gmhTODAY 03 gmhToday July Aug 2015 - Page 36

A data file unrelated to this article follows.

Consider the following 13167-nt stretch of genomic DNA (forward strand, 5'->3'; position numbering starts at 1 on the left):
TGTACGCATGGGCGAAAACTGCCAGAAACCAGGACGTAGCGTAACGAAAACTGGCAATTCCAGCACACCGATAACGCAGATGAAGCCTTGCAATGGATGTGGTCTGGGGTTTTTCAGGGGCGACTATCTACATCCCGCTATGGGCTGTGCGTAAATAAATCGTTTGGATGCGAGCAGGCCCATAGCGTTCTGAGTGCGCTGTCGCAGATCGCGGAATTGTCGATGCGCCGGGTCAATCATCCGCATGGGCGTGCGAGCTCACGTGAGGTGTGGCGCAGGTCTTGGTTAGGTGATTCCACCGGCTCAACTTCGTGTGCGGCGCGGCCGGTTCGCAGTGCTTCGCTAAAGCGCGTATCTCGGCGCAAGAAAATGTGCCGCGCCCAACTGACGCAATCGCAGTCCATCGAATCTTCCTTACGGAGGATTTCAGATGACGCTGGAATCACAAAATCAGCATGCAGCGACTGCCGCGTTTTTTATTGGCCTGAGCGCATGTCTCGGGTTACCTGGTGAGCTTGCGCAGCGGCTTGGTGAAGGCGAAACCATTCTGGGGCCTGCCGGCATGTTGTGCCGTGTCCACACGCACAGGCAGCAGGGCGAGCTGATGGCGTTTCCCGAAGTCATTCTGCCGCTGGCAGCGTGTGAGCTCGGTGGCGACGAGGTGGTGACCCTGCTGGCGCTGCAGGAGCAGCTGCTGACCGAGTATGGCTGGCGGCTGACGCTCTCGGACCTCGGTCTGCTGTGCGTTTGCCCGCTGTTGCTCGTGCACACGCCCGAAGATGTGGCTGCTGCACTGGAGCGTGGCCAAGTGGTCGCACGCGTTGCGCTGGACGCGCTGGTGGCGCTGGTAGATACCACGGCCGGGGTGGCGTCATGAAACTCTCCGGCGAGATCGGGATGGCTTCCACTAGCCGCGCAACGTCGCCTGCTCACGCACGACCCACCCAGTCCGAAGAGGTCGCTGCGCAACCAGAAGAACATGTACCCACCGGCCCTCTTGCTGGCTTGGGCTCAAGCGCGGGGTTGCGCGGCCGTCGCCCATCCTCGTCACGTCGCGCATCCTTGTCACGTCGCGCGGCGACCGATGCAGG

Bob Filice Life in his father’s shadow… the garlic festival, farming, retirement B ob Filice still has the frying pan that his dad, Gilroy Garlic Festival “Godfather” Val Filice, used to cook all of the scampi and calamari at the first Garlic Festival 37 years ago. “I can remember 10,000 people showed up. It was amazing,” Bob, 63, said with a chuckle. “It was the start of the beginning. We ran out of calamari on Saturday. We had to buy more to open up on Sunday.” That was in 1979. A little over a year earlier, Bob’s dad, Rudy Melone and Don Christopher had gotten together and discussed having a Gilroy food festival in celebration of garlic. “My dad said it would never work,” Bob said. But it more than worked. With only 5,000 tickets printed, festival volunteers quickly recycled tickets and cooked overtime, serving up scampi, calamari, pepper steak sandwiches, pesto pasta, and strawberry waffles to the masses. For many years, Val Filice was the Head Chef of the Garlic Festival, contributing family recipes and his passion for cooking with garlic. “Gourmet Alley made the Garlic Festival. It trademarked the festival,” Bob said. The people I talk to go there to eat the food in Gourmet Alley. There’s a lot of great vendors there, but the main attraction is Gourmet Alley.” Born and raised in Gilroy, Bob cooked alongside his dad, and was in charge of the famed Gourmet Alley “pyro chefs” who cook up all of the garlicky dishes. He went on to step into his Dad’s role as Festival Head Chef. Val Filice died in 2007 at the age of 80. Bob’s sons, who are fourth generation Gilroyans, also grew up with the festival. His youngest son Robby still cooks in Gourmet Alley every year. Over the years, Filice recalls helping out at the Cook-Off Stage, Gourmet Alley Demonstration Stage and the Volunteer Tent. “I’ve always been involved with cooking in some aspect of the festival,” he said. “I love cooking. I really do. Cooking was always primary in my family. It goes all the way back to my grandparents. I call them chefs.” His grandparents were farmers and loved to cook. Bob remembers that during the first five years of the Garlic Festival, his grandfather sliced every single French bread loaf in half with his band saw. In 1976, Bob abandoned his college math studies and plans to be a teacher in favor of farming. Like Val, who had studied at San Jose Sate but decided to farm the family land after his father died, Bob carried on the tradition. “I didn’t graduate from college because I had dirt under my finger (nails). God has been good to me and has put me on the correct path. Farming has been very good to me.” I have pretty much grown everything you can think of over the years,” Bob said. That includes tomatoes, bell peppers and garlic. Today, he is “semi-retired” and just farms his cherry orchards located on Frazier Lake Road and Luchessa Lane in Gilroy. “I’m proud and thankful. I’ve had a lot of opportunities in life and it’s been great,” Bob said. Today, he still lives in the same house his dad designed and built in 1964 — the one he grew up in. Bob continues to cook at an Italian festival in San Jose and Reno. At one time, he had his own catering company and served as the head chef at the annual St. Mary School’s Spaghetti Dinner during the years his boys attended school there. Bob is also a member of the Gilroy Sportsman Chefs and enjoys golf and outdoor sports. He also has a love of the ocean, likening it to therapy. “The expression people say, ‘Stop and smell the roses.’ I get to the ocean and I smell everything. I smell the sea breeze, I smell the food. I become a different person on the coast.” And this year, for the first time, Bob finds himself in an unusual position the last weekend in July - he’s not in charge of any- thing at the Garlic Festival. “I have no duties that weekend. I’m free to roam,” said Bob, laughing. He is glad to see a new genera- tion of Garlic Festival chefs and volunteers stepping in. “The old fogeys of the Garlic Festival, we’re in the dust now. It’s done so well there’s no reason it can’t continue. You just have to keep the wheels oiled.” But Bob said there is still the same core group of pyro chefs who have been a fixture at the Festival for the past 15 years. “It takes a special kind of person to stand in front of that flame for six to eight hours. Especially on the days that are hot,” he said. And another ingredient remains that Bob said his dad taught him – take care of your volunteers. “Without the volunteers you will have no Festival,” he said. “That’s one very special thing about Gilroy is that people step up. They always have and I hope they always will.” Bob marvels at how much the Festival – and Gilroy – have grown and how quickly time has flown by. He said that out of all of his memories of the Garlic Festival, the first one will always be the most memorable — when it was just he and his dad did the cooking. “Every year was great because of Dad. He was the Godfather of the Festival. I felt really special. It was very unique.” 36 GILROY • MORGAN HILL • SAN MARTIN JULY / AUGUST 2015